At last year’s Commissioning Show, Health Secretary Andew Lansley delivered a speech which had GPs, nurses and other healthcare professionals up in arms with questions about how the reforms would actually work. They were angry, frustrated and confused with what Lansley was doing to their precious NHS. And Lansley didn’t appear to be much happier as he spoke with a self-deprecating tone and a slightly apologetic look.
One year on and Lansley’s speech to the Commissioning Show yesterday (£) has barely received any coverage. From many speculating when he would be put to one side, and who would replace him, Lansley has now moved quietly into the background to get on with implementing his reforms.
Personally, I don’t think Cameron will get rid of Lansley. I think Cameron doesn’t like appearing weak, is fairly loyal (whether for political or personal reasons) and realises that there isn’t a clear replacement for Lansley (who else really understands his reforms?). While Stephen Dorrell’s name has cropped up a lot, he has spent a fair amount of time expressing concerns over the reforms so it could be slightly awkward for Cameron to have him suddenly defending the reforms. Also, there is the minor question of whether Dorrell would even want the job. Now is a crucial time for the reforms; to ensure that they are implemented at the same time as trying to achieve the huge efficiency savings, which have been called ‘undoable’.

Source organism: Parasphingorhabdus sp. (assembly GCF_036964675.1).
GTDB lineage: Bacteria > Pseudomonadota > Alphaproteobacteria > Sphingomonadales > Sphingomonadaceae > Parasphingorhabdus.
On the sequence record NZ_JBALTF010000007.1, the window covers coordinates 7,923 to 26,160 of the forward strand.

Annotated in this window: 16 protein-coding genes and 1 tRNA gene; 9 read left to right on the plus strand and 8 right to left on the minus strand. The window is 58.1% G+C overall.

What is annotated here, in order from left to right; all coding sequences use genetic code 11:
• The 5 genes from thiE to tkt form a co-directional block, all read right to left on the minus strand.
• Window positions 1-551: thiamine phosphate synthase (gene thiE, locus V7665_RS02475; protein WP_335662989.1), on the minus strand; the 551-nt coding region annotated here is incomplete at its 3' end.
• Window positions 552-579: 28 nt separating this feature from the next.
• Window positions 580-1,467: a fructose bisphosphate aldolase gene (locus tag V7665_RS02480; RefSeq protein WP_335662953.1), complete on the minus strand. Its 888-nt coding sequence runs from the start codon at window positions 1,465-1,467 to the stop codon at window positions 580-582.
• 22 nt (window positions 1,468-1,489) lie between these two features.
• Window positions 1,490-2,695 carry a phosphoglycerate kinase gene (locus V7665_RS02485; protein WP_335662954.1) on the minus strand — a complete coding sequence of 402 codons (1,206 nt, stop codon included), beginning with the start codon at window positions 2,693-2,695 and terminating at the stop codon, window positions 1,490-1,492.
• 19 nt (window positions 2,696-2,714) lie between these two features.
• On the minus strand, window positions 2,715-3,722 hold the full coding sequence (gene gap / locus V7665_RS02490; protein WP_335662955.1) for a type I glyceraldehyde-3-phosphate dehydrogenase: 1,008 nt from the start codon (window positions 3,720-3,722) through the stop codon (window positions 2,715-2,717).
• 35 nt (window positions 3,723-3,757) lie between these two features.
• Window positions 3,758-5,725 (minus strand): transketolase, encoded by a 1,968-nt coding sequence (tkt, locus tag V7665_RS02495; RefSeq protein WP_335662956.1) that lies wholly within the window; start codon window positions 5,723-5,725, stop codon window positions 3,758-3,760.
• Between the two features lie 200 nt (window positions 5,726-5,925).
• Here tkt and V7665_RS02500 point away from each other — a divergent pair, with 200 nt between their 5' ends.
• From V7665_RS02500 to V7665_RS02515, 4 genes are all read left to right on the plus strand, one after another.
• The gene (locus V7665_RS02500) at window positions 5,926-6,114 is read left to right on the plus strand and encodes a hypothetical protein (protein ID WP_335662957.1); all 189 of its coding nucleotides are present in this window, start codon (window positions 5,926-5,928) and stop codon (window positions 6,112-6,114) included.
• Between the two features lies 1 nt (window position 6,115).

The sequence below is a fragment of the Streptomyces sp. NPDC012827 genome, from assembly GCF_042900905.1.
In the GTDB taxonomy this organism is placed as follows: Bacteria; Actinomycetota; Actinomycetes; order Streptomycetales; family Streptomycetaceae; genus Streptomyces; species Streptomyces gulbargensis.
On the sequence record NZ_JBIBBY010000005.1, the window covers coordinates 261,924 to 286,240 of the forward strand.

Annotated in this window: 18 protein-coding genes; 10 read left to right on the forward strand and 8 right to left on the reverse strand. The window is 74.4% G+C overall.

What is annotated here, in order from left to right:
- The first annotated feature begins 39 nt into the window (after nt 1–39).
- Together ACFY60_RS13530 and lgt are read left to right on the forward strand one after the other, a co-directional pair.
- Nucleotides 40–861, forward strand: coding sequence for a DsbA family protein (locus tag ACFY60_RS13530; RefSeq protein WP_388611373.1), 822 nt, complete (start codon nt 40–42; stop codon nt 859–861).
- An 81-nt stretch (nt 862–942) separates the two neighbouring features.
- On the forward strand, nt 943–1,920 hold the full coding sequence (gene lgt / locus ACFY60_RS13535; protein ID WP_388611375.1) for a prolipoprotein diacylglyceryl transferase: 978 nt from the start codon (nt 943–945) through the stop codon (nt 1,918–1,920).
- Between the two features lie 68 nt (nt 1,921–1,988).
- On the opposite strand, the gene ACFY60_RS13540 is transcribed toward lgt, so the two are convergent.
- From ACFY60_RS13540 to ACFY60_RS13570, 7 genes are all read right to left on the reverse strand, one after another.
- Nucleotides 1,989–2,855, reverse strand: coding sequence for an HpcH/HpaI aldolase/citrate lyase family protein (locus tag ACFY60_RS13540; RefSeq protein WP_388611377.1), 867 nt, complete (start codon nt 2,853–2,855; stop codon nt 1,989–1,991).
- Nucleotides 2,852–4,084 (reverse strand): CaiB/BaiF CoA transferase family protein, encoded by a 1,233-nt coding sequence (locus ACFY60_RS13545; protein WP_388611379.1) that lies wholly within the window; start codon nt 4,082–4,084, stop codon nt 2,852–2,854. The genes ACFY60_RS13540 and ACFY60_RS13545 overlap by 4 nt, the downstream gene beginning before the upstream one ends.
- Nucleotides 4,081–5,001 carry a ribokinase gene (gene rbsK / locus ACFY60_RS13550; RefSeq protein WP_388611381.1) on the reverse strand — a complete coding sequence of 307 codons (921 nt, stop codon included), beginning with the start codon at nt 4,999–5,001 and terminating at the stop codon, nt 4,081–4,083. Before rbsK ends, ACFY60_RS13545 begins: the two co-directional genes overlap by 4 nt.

Another name that came up when discussing changes to the Health team was Mark Harper. While he wasn’t tipped for the top job, it was hinted he might join the team. Some have wondered whether he was kept away from the DH so he could remain unblemished. However, with the new responsibility of getting the difficult Lords reforms through the Commons, he will have a tough job trying to remain unscathed. If he does, he will definitely be one to watch for the future.
Rumours are still floating around that there will be a post-Olympics reshuffle. Jeremy Hunt, another name that had been thrown into the ‘Health Secretary’ pot, has obviously been a bit battered recently, and not a month seems to go by that someone doesn’t write about the imminent return of David Laws.
While I might be regretting placing a bet two years ago on Jeremy Hunt being the next Conservative leader, I’m still not tempted by the odds on Lansley leaving his position within the next twelve months.